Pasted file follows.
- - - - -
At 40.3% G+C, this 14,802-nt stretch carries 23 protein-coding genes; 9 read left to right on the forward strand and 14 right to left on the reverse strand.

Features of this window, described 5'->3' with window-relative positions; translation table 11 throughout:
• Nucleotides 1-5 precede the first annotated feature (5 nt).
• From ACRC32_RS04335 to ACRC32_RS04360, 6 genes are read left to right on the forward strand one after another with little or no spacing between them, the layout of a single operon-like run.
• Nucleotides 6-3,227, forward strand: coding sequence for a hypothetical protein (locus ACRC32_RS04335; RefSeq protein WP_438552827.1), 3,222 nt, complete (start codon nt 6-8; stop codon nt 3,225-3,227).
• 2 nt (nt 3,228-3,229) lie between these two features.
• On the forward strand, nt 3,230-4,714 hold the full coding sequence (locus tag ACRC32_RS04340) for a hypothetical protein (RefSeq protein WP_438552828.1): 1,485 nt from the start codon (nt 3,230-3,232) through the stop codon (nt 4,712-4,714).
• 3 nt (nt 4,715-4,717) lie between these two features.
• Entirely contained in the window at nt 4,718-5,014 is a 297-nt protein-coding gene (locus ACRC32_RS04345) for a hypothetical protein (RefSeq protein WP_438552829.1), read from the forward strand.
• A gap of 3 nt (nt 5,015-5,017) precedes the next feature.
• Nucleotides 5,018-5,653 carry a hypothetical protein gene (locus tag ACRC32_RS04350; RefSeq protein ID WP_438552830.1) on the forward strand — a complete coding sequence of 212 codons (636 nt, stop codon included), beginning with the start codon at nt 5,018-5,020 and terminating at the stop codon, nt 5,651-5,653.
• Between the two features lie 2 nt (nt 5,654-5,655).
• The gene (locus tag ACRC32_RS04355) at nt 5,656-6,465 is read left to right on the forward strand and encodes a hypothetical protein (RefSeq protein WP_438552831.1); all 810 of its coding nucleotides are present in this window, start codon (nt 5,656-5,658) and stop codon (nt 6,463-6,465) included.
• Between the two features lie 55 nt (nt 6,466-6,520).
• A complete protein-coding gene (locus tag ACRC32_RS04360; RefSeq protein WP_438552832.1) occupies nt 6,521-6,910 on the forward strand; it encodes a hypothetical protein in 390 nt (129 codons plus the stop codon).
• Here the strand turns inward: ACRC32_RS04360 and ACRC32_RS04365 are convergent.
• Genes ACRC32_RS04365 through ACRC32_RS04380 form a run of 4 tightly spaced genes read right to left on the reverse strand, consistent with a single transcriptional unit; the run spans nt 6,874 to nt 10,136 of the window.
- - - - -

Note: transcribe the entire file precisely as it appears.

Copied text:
At 40.3% G+C, this 14,802-nt stretch carries 23 protein-coding genes; 9 read left to right on the forward strand and 14 right to left on the reverse strand.

Features of this window, described 5'->3' with window-relative positions; translation table 11 throughout:
• Nucleotides 1-5 precede the first annotated feature (5 nt).
• From ACRC32_RS04335 to ACRC32_RS04360, 6 genes are read left to right on the forward strand one after another with little or no spacing between them, the layout of a single operon-like run.
• Nucleotides 6-3,227, forward strand: coding sequence for a hypothetical protein (locus ACRC32_RS04335; RefSeq protein WP_438552827.1), 3,222 nt, complete (start codon nt 6-8; stop codon nt 3,225-3,227).
• 2 nt (nt 3,228-3,229) lie between these two features.
• On the forward strand, nt 3,230-4,714 hold the full coding sequence (locus tag ACRC32_RS04340) for a hypothetical protein (RefSeq protein WP_438552828.1): 1,485 nt from the start codon (nt 3,230-3,232) through the stop codon (nt 4,712-4,714).
• 3 nt (nt 4,715-4,717) lie between these two features.
• Entirely contained in the window at nt 4,718-5,014 is a 297-nt protein-coding gene (locus ACRC32_RS04345) for a hypothetical protein (RefSeq protein WP_438552829.1), read from the forward strand.
• A gap of 3 nt (nt 5,015-5,017) precedes the next feature.
• Nucleotides 5,018-5,653 carry a hypothetical protein gene (locus tag ACRC32_RS04350; RefSeq protein ID WP_438552830.1) on the forward strand — a complete coding sequence of 212 codons (636 nt, stop codon included), beginning with the start codon at nt 5,018-5,020 and terminating at the stop codon, nt 5,651-5,653.
• Between the two features lie 2 nt (nt 5,654-5,655).
• The gene (locus tag ACRC32_RS04355) at nt 5,656-6,465 is read left to right on the forward strand and encodes a hypothetical protein (RefSeq protein WP_438552831.1); all 810 of its coding nucleotides are present in this window, start codon (nt 5,656-5,658) and stop codon (nt 6,463-6,465) included.
• Between the two features lie 55 nt (nt 6,466-6,520).
• A complete protein-coding gene (locus tag ACRC32_RS04360; RefSeq protein WP_438552832.1) occupies nt 6,521-6,910 on the forward strand; it encodes a hypothetical protein in 390 nt (129 codons plus the stop codon).
• Here the strand turns inward: ACRC32_RS04360 and ACRC32_RS04365 are convergent.
• Genes ACRC32_RS04365 through ACRC32_RS04380 form a run of 4 tightly spaced genes read right to left on the reverse strand, consistent with a single transcriptional unit; the run spans nt 6,874 to nt 10,136 of the window.